Posts Tagged 'conservation event'

Thoughtful Thursday: More than 4,000 ft of restored shoreline at Indian Head

The Aquarium Conservation Team spent most of June at Naval Support Facility Indian Head and Stump Neck Annex (Indian Head, MD). Over a period of 11 days, volunteers planted 45,897 native wetland grasses along the Potomac River, restoring more than 4,000 feet of shoreline!

Spring and early summer are ideal times for planting wetland grasses in the mid-Atlantic region, so Aquarium staff and partners worked through record-high temperatures to complete the job! Volunteers from the Maryland Conservation Corps, Mattawoman Watershed Society, Appalachian Mountain Club, Naval Support Activity South Potomac, and the community hand-planted nine different species of grass.

Our volunteers aren’t afraid to get dirty

The National Aquarium has partnered with NSF Indian Head since 2008, restoring sections of shoreline each year. During this spring’s event, Aquarium staff monitored older wetland areas, and found them in full bloom and thriving.

After the planting is complete; look at all those grasses!

Want to join us? The Aquarium Conservation Team will return in the fall of 2012 to complete Phase Two of the shoreline restoration by planting the upland portion with trees and shrubs. We need your help! Dates for the fall planting will be announced in August. Be sure to check here for registration details.

Volunteer Spotlight: Q&A With Cris and Bill Fuller

Learn a little about a couple from Virginia Beach who volunteers with us restoring sand dunes at NAS Dam Neck Annex time and time again!

How long have you been volunteering with the National Aquarium?

Three years ago we saw an article in our local newspaper about your need for volunteers. Our thoughts were “Gee, a day on the beach…doing something worthwhile…what could be better?!”

Why do you continue to help?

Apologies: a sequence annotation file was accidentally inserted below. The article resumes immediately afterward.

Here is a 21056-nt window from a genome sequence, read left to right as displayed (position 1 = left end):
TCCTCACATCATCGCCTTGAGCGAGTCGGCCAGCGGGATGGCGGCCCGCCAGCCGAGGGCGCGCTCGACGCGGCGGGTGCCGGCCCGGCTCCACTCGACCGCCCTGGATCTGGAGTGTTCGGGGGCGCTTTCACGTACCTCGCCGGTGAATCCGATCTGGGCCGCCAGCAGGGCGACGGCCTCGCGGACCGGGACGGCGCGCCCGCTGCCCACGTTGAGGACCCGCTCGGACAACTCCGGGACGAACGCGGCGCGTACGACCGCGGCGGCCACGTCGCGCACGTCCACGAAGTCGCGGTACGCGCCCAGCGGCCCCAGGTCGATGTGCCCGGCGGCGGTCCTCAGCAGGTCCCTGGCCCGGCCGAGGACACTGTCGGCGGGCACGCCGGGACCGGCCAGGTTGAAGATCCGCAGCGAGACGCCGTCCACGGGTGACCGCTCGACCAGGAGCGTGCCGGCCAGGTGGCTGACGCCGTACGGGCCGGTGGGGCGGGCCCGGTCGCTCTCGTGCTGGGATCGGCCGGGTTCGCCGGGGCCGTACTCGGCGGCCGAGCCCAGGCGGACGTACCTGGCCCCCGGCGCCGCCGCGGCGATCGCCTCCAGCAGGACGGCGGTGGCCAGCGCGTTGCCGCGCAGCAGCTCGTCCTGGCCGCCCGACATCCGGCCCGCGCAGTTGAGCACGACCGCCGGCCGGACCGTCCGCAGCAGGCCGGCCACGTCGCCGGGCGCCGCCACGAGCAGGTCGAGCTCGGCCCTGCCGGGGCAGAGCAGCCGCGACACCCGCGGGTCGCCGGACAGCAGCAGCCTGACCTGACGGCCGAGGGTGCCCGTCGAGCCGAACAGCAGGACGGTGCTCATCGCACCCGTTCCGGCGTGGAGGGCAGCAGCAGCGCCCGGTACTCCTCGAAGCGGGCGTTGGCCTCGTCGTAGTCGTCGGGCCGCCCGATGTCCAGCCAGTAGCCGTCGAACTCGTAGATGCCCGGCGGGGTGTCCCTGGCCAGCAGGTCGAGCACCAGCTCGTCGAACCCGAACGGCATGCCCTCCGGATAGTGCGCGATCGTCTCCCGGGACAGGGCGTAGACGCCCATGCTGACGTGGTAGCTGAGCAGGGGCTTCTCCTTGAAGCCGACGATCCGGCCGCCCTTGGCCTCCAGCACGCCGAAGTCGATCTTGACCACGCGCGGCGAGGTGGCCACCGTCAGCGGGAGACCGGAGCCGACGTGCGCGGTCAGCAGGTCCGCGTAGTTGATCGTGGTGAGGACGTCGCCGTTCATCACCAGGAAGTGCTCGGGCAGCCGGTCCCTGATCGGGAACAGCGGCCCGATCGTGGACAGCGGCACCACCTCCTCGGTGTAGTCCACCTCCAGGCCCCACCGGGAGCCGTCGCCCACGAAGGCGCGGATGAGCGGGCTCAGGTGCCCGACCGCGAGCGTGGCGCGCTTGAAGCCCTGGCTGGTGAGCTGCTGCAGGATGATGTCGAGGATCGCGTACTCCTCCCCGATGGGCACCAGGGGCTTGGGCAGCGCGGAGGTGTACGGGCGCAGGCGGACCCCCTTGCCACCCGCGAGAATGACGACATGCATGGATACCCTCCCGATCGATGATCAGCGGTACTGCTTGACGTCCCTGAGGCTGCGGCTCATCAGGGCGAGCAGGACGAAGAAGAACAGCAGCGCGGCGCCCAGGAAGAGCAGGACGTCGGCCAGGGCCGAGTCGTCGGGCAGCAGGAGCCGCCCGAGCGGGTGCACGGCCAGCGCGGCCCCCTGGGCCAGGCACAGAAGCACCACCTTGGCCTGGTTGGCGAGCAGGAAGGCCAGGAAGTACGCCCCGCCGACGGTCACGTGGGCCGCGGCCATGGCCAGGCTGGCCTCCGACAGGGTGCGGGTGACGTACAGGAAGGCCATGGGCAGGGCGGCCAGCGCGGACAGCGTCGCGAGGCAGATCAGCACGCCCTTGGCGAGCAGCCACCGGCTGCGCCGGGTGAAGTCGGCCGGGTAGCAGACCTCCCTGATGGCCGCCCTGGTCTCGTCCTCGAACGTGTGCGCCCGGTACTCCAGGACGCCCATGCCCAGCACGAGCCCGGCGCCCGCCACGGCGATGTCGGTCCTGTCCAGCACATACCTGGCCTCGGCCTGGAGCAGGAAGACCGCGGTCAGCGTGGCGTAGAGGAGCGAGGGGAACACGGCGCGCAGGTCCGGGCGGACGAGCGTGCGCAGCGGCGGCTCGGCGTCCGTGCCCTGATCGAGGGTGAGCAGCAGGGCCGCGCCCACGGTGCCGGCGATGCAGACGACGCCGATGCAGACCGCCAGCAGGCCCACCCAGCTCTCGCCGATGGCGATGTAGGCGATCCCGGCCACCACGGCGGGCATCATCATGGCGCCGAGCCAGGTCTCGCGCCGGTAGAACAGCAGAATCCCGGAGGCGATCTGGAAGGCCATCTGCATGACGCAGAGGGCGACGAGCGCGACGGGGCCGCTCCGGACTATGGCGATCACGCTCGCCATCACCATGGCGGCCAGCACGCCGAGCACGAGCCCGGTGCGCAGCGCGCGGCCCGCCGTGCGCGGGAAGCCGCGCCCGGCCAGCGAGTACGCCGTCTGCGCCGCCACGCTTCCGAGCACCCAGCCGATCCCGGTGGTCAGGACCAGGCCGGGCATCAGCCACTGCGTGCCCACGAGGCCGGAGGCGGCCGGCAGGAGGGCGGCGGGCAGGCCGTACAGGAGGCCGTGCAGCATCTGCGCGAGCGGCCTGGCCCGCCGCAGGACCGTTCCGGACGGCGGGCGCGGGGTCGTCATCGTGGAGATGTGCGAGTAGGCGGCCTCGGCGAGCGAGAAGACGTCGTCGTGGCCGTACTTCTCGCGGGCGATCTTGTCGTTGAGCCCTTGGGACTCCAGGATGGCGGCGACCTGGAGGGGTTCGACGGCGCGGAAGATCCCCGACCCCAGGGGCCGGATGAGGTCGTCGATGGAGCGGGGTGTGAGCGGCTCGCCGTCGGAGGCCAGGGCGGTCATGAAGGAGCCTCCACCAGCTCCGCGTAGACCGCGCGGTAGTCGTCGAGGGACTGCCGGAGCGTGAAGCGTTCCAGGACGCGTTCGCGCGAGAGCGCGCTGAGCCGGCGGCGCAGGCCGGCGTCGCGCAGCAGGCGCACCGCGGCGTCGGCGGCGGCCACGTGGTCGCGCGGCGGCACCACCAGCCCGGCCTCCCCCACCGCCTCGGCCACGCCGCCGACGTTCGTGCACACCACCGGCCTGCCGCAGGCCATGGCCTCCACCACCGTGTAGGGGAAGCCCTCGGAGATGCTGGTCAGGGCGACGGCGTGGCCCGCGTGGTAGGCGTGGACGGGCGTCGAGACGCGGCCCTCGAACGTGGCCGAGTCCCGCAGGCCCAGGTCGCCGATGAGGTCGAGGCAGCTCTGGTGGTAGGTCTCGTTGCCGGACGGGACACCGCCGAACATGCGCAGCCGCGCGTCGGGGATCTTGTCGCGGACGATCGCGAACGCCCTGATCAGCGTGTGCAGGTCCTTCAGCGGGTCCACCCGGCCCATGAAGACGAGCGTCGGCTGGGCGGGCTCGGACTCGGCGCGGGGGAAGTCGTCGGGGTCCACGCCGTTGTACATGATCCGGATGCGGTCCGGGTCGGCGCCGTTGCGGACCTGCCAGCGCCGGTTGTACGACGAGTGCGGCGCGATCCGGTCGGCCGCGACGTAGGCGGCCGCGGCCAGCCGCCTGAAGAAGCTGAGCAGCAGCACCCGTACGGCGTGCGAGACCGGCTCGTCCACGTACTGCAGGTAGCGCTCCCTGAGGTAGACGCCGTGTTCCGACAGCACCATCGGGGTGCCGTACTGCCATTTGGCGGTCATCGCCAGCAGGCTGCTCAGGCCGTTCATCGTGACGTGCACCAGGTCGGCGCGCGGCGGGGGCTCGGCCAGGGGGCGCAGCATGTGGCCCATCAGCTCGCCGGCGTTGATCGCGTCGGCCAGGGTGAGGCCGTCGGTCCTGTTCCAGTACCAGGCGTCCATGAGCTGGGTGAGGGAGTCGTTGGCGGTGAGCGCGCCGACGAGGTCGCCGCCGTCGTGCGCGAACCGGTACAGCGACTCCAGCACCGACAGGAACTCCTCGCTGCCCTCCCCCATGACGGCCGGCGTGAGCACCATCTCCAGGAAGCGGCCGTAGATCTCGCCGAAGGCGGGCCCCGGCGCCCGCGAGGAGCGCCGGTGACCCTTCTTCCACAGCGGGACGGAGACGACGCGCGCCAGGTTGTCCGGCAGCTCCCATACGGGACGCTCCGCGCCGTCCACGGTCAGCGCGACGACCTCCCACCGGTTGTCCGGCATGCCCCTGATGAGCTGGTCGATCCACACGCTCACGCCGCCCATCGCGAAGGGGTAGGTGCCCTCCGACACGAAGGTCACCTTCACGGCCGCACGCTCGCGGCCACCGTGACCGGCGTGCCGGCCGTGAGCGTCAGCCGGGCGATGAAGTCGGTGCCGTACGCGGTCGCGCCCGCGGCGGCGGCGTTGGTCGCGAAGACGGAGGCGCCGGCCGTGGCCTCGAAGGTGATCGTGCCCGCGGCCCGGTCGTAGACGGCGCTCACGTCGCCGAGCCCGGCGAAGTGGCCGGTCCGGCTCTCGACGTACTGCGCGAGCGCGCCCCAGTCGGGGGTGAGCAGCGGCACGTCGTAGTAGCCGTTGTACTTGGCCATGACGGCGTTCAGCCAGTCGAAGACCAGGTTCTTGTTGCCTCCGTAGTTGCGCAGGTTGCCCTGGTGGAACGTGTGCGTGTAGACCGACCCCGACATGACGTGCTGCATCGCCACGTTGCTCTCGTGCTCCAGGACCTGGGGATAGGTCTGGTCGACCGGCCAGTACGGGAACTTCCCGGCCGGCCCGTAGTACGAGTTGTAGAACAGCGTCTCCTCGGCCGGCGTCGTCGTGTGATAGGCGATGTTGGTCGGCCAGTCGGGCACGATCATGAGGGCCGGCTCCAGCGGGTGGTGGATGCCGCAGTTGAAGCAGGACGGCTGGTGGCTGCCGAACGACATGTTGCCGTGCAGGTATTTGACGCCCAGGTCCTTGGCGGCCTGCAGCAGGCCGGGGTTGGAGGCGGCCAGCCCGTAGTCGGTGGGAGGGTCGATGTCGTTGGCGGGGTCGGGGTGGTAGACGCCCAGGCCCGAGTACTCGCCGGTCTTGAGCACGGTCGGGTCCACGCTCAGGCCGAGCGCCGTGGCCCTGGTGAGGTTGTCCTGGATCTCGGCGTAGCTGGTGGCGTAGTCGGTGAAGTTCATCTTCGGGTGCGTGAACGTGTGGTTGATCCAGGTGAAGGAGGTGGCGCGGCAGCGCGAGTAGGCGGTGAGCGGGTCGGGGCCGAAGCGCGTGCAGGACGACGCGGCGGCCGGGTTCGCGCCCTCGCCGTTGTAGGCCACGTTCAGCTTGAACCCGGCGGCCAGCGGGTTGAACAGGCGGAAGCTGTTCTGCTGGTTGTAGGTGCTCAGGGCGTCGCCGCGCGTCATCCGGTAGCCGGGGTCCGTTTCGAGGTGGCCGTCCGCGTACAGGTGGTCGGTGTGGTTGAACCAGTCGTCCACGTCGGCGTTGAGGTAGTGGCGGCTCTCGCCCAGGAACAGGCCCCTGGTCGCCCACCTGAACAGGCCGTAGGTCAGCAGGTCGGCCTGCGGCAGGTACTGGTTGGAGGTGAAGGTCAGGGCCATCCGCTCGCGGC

It’s obvious our shorelines need help. We like that it’s a short-term commitment. We know we’ll be there volunteering for the two days of the event (yes, we do BOTH days), and then we’re free to go do something else.

At the end of the day, although we’re tired, we have such a good feeling, a sense of accomplishment, a connection to the Earth and its beauty.

Bill at the May 2012 planting

What is your most memorable experience from an event?

We have so many great memories…

Lots of men working to get the truck un-stuck in the soft sand, pelicans flying in formation just 20 feet over our heads, gentle rain cooling us off, sighting dolphins, kids making sand angels in between planting flats of dune grass.

We have fun getting to know the people working next to us. There are Boy Scouts, Girl Scouts, people with multiple college degrees, people who couldn’t wait to get out of high school, home-schooled families, people with handicaps, people with huge muscles, locals, out-of-towners—all there to help. Since Bill spent 30 years in the Navy, we enjoy being around the active-duty sailors and marines who also come to help.

The people from the National Aquarium and our local Virginia Aquarium & Marine Science Center are such fun. We especially like their willingness to answer all of our questions about marine science. We get mini science lessons for free! How cool is that?

Cris at the May 2012 planting

Some of the many things learned while working: